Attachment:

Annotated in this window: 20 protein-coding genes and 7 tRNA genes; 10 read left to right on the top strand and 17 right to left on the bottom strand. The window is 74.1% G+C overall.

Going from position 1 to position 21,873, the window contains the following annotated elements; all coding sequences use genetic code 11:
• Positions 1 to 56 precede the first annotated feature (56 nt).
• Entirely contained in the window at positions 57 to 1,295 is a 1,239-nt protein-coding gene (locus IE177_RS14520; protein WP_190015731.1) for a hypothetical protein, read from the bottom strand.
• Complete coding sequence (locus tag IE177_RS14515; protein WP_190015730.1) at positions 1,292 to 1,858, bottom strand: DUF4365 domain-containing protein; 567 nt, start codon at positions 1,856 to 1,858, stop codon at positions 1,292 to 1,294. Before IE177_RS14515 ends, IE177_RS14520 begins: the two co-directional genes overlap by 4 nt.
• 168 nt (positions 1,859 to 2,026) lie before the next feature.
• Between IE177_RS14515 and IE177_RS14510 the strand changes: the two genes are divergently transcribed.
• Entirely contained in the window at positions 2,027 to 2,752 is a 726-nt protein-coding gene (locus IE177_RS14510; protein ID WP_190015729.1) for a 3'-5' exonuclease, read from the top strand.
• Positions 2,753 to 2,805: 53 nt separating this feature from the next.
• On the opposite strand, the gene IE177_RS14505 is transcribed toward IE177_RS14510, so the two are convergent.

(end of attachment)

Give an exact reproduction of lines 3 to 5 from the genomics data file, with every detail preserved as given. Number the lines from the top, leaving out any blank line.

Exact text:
• Positions 1 to 56 precede the first annotated feature (56 nt).
• Entirely contained in the window at positions 57 to 1,295 is a 1,239-nt protein-coding gene (locus IE177_RS14520; protein WP_190015731.1) for a hypothetical protein, read from the bottom strand.
• Complete coding sequence (locus tag IE177_RS14515; protein WP_190015730.1) at positions 1,292 to 1,858, bottom strand: DUF4365 domain-containing protein; 567 nt, start codon at positions 1,856 to 1,858, stop codon at positions 1,292 to 1,294. Before IE177_RS14515 ends, IE177_RS14520 begins: the two co-directional genes overlap by 4 nt.